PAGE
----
To the extent desired, the packing material 40 may be coated with a layer of a catalyst to facilitate treatment, processing, and/or separation, while further enhancing the fluid flowing through the annular space 16 with relatively high transport rates. In one embodiment, the packing material 40 may be heated or cooled, for instance, by jacket 11 via the inner surface 123 of outer vessel 11 and/or by the heat exchange fluid via the outer surface 171 of inner vessel 15, depending on the particular application. Moreover, upon heating or cooling, the presence of the packing material within the annular space 16 can provide a substantially uniform distribution of temperature across the annular space 16.

Operation

In operation, looking again at FIG. 1, a fluid being processed may, in general, be substantially continuously introduced into outer vessel 11 of reactor 10 through pathway 102. The fluid being processed may next be directed onto or into the first rotatable member 103 where, as a result of centrifugal force due to rotation of the member 103, it may be directed outward toward the periphery (i.e., edge) of member 103. The rotation of member 103 further causes the fluid at the periphery to be continuously dispensed from the member 103 as substantially fine droplets or fiber-like elements and on to the inner surface 123 of outer vessel 11. The continuous provision of substantially fine droplets or fiber-like elements on to the inner surface 123 allows a substantially uniform thin film to be formed as the fluid being processed descend along the inner surface 123.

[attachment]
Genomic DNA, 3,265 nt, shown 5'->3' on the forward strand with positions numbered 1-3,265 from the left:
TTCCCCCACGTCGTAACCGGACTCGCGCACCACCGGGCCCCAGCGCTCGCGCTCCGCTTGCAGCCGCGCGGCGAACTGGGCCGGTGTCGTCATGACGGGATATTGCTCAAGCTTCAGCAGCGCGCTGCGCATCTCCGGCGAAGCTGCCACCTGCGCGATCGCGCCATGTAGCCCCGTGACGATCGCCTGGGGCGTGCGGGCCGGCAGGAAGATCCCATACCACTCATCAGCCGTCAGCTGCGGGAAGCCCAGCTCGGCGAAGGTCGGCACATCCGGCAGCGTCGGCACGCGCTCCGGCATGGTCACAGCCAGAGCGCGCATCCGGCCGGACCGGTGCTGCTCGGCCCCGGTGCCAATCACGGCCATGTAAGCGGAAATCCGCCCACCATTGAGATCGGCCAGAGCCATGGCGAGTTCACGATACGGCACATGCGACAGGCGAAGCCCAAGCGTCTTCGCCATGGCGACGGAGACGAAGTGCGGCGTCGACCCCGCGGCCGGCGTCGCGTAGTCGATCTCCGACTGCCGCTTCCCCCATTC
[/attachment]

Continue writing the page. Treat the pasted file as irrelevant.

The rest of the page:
At around the time the fluid being processed is introduced through pathway 102, a heat exchange fluid, at a temperature different from that of the fluid being processed, may be substantially continuously introduced the inner vessel 15 through tube 104. This heat exchange fluid may subsequently be directed into the second rotatable member 105, where, again as a result of the centrifugal force imparted by the rotating member 105, the heat exchange fluid gets directed toward the periphery of member 105. Thereafter, as with the first rotatable member 103, the heat exchange fluid may be continuously dispensed as substantially fine droplets or fiber-like elements and on to the inner surface 172 of inner vessel 15 to allow a substantially uniform thin film to flow along the inner surface 172.

In certain applications, for instance, in a gas-liquid reaction, a counter-current fluid (i.e., a gas) may be introduced into the annular space 16 by way of inlet 133 on bottom portion 13 of outer vessel 11. Such fluid can be directed up into the annular space 16 along the outer surface 171 of inner vessel 15 and allow to interact with the descending fluid (i.e., liquid) to be processed moving along the inner surface 123 of outer vessel 11. The presence of the counter-current fluid along the annular space 16 can increase the efficiency of the reaction, treatment, processing or separation of the descending fluid. Such an increase in efficiency can be the result of an increase in the point of contact with the descending fluid and/or an increase in the surface area at the boundary between the descending fluid and the ascending counter-current fluid. In such applications the resulting reaction based on the continuous interaction between the descending fluid and ascending counter-current fluid may affect or influence the temperature of each fluid (e.g., an exothermic reaction). To that end, the temperature of the counter-current fluid along the outer surface 171 of inner vessel 15 can be controlled by the heat exchange fluid moving along the inner surface 172 of inner vessel 15, while the temperature of the descending fluid being processed can be controlled by jacket 111, if necessary.